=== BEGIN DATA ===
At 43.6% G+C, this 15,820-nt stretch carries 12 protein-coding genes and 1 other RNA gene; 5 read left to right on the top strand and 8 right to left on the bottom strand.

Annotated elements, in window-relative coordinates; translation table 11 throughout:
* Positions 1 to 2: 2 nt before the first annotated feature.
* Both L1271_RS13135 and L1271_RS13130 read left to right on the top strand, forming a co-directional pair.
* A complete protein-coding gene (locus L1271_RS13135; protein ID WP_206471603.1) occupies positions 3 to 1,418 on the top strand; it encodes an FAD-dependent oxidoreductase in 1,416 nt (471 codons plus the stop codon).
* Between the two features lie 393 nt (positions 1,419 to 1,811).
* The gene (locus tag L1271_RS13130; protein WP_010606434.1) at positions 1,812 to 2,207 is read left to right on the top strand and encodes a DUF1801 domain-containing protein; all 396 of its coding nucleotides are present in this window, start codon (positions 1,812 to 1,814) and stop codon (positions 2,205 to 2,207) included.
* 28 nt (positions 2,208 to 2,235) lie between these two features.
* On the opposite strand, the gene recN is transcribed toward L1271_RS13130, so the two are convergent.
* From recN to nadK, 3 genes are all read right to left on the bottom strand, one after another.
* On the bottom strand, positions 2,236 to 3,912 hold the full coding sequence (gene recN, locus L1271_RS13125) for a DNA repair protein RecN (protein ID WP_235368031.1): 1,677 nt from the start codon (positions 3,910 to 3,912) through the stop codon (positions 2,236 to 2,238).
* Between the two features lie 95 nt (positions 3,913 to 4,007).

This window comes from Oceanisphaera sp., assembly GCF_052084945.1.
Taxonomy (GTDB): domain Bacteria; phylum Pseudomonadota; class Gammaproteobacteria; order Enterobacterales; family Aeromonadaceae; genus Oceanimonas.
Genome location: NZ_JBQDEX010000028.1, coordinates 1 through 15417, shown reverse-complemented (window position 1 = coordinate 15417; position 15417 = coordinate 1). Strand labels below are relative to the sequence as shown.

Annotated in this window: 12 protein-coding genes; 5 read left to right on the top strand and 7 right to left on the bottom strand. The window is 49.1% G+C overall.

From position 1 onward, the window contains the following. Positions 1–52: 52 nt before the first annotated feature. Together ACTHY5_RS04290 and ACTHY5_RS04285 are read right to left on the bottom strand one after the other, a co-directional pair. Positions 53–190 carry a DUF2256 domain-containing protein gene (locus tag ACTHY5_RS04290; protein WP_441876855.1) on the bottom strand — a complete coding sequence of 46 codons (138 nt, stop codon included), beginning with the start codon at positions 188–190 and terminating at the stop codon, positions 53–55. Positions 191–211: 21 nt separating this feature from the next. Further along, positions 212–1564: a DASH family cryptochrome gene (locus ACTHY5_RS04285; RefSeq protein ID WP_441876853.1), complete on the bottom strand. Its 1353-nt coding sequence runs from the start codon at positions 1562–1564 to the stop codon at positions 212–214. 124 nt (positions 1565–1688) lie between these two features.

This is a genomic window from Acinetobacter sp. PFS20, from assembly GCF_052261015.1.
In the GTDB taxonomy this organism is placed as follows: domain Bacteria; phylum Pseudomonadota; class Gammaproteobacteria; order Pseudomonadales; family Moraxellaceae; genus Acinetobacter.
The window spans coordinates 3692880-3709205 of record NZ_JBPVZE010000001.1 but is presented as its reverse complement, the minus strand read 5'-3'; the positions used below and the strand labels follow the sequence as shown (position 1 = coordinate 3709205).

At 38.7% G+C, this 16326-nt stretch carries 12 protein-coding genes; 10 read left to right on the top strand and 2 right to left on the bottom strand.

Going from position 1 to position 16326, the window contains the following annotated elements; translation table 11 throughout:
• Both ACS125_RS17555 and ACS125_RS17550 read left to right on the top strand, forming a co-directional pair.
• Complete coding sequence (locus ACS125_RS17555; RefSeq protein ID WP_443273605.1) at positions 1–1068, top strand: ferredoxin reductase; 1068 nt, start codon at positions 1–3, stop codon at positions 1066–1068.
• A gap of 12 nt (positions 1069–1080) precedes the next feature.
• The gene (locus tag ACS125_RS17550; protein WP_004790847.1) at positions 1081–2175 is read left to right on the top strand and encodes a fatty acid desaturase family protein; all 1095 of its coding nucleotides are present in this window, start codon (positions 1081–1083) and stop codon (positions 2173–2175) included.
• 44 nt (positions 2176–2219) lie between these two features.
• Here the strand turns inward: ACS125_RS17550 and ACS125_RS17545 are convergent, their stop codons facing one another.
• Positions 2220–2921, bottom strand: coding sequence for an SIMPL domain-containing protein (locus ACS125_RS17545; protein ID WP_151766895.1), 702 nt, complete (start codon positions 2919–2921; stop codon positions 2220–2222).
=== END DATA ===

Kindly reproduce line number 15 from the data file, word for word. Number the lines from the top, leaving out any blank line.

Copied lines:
Genome location: NZ_JBQDEX010000028.1, coordinates 1 through 15417, shown reverse-complemented (window position 1 = coordinate 15417; position 15417 = coordinate 1). Strand labels below are relative to the sequence as shown.